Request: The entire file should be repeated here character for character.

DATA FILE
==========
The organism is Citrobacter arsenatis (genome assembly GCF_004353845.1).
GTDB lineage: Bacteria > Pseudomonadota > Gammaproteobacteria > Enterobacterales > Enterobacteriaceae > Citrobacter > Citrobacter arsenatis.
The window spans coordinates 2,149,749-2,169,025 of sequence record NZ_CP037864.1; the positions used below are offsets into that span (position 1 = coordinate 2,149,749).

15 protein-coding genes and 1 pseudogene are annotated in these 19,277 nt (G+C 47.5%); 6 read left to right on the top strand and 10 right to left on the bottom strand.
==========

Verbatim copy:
The organism is Citrobacter arsenatis (genome assembly GCF_004353845.1).
GTDB lineage: Bacteria > Pseudomonadota > Gammaproteobacteria > Enterobacterales > Enterobacteriaceae > Citrobacter > Citrobacter arsenatis.
The window spans coordinates 2,149,749-2,169,025 of sequence record NZ_CP037864.1; the positions used below are offsets into that span (position 1 = coordinate 2,149,749).

15 protein-coding genes and 1 pseudogene are annotated in these 19,277 nt (G+C 47.5%); 6 read left to right on the top strand and 10 right to left on the bottom strand.